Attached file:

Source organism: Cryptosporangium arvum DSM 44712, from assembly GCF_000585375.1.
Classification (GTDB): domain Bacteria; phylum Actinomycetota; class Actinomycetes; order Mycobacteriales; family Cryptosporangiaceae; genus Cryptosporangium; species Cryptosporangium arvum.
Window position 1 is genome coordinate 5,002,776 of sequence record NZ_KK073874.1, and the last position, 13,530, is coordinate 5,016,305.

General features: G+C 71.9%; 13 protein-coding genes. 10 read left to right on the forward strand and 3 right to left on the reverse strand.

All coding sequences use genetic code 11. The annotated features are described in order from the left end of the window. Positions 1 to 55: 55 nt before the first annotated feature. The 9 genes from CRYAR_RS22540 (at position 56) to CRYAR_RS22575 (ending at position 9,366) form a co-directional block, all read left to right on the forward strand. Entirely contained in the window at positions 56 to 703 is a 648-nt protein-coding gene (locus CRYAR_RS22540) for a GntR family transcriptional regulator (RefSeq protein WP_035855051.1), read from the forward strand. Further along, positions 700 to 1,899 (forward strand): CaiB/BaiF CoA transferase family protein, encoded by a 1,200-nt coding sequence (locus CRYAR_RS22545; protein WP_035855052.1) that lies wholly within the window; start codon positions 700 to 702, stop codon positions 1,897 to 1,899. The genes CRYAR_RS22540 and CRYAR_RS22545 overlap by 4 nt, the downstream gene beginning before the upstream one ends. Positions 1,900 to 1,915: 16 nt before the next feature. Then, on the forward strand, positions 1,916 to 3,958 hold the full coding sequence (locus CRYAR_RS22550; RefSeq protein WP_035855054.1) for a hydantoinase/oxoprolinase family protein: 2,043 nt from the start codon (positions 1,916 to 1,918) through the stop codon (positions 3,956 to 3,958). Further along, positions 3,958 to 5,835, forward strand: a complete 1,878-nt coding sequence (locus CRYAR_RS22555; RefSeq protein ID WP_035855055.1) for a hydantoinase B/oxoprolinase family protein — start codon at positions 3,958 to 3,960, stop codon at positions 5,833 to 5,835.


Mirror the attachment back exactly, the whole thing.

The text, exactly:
Source organism: Cryptosporangium arvum DSM 44712, from assembly GCF_000585375.1.
Classification (GTDB): domain Bacteria; phylum Actinomycetota; class Actinomycetes; order Mycobacteriales; family Cryptosporangiaceae; genus Cryptosporangium; species Cryptosporangium arvum.
Window position 1 is genome coordinate 5,002,776 of sequence record NZ_KK073874.1, and the last position, 13,530, is coordinate 5,016,305.

General features: G+C 71.9%; 13 protein-coding genes. 10 read left to right on the forward strand and 3 right to left on the reverse strand.

All coding sequences use genetic code 11. The annotated features are described in order from the left end of the window. Positions 1 to 55: 55 nt before the first annotated feature. The 9 genes from CRYAR_RS22540 (at position 56) to CRYAR_RS22575 (ending at position 9,366) form a co-directional block, all read left to right on the forward strand. Entirely contained in the window at positions 56 to 703 is a 648-nt protein-coding gene (locus CRYAR_RS22540) for a GntR family transcriptional regulator (RefSeq protein WP_035855051.1), read from the forward strand. Further along, positions 700 to 1,899 (forward strand): CaiB/BaiF CoA transferase family protein, encoded by a 1,200-nt coding sequence (locus CRYAR_RS22545; protein WP_035855052.1) that lies wholly within the window; start codon positions 700 to 702, stop codon positions 1,897 to 1,899. The genes CRYAR_RS22540 and CRYAR_RS22545 overlap by 4 nt, the downstream gene beginning before the upstream one ends. Positions 1,900 to 1,915: 16 nt before the next feature. Then, on the forward strand, positions 1,916 to 3,958 hold the full coding sequence (locus CRYAR_RS22550; RefSeq protein WP_035855054.1) for a hydantoinase/oxoprolinase family protein: 2,043 nt from the start codon (positions 1,916 to 1,918) through the stop codon (positions 3,956 to 3,958). Further along, positions 3,958 to 5,835, forward strand: a complete 1,878-nt coding sequence (locus CRYAR_RS22555; RefSeq protein ID WP_035855055.1) for a hydantoinase B/oxoprolinase family protein — start codon at positions 3,958 to 3,960, stop codon at positions 5,833 to 5,835.